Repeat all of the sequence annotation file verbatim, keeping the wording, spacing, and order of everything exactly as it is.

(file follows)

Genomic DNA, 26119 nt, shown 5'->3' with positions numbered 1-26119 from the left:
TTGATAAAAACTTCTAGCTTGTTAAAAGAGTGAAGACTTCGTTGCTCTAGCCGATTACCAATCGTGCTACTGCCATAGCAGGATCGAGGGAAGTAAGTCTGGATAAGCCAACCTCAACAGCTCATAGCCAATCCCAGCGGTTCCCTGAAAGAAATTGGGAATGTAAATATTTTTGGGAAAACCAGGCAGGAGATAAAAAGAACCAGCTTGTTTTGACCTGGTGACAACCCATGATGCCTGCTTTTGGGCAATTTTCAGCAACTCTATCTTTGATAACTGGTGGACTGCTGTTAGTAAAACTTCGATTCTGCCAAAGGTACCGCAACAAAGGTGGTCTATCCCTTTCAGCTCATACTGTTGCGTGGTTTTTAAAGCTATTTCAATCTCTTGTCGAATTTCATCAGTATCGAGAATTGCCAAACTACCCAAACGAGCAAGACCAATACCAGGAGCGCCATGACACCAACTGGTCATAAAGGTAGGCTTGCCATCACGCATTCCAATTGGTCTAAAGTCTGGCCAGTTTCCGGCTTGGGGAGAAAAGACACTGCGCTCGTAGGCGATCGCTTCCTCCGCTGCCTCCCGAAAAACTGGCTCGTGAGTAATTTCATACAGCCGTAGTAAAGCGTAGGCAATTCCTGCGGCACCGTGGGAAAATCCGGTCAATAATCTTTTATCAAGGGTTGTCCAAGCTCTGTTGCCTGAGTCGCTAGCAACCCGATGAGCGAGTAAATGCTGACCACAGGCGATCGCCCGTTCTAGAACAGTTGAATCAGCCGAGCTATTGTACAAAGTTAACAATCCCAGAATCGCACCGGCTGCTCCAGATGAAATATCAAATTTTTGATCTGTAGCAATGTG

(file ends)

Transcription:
Genomic DNA, 26119 nt, shown 5'->3' with positions numbered 1-26119 from the left:
TTGATAAAAACTTCTAGCTTGTTAAAAGAGTGAAGACTTCGTTGCTCTAGCCGATTACCAATCGTGCTACTGCCATAGCAGGATCGAGGGAAGTAAGTCTGGATAAGCCAACCTCAACAGCTCATAGCCAATCCCAGCGGTTCCCTGAAAGAAATTGGGAATGTAAATATTTTTGGGAAAACCAGGCAGGAGATAAAAAGAACCAGCTTGTTTTGACCTGGTGACAACCCATGATGCCTGCTTTTGGGCAATTTTCAGCAACTCTATCTTTGATAACTGGTGGACTGCTGTTAGTAAAACTTCGATTCTGCCAAAGGTACCGCAACAAAGGTGGTCTATCCCTTTCAGCTCATACTGTTGCGTGGTTTTTAAAGCTATTTCAATCTCTTGTCGAATTTCATCAGTATCGAGAATTGCCAAACTACCCAAACGAGCAAGACCAATACCAGGAGCGCCATGACACCAACTGGTCATAAAGGTAGGCTTGCCATCACGCATTCCAATTGGTCTAAAGTCTGGCCAGTTTCCGGCTTGGGGAGAAAAGACACTGCGCTCGTAGGCGATCGCTTCCTCCGCTGCCTCCCGAAAAACTGGCTCGTGAGTAATTTCATACAGCCGTAGTAAAGCGTAGGCAATTCCTGCGGCACCGTGGGAAAATCCGGTCAATAATCTTTTATCAAGGGTTGTCCAAGCTCTGTTGCCTGAGTCGCTAGCAACCCGATGAGCGAGTAAATGCTGACCACAGGCGATCGCCCGTTCTAGAACAGTTGAATCAGCCGAGCTATTGTACAAAGTTAACAATCCCAGAATCGCACCGGCTGCTCCAGATGAAATATCAAATTTTTGATCTGTAGCAATGTG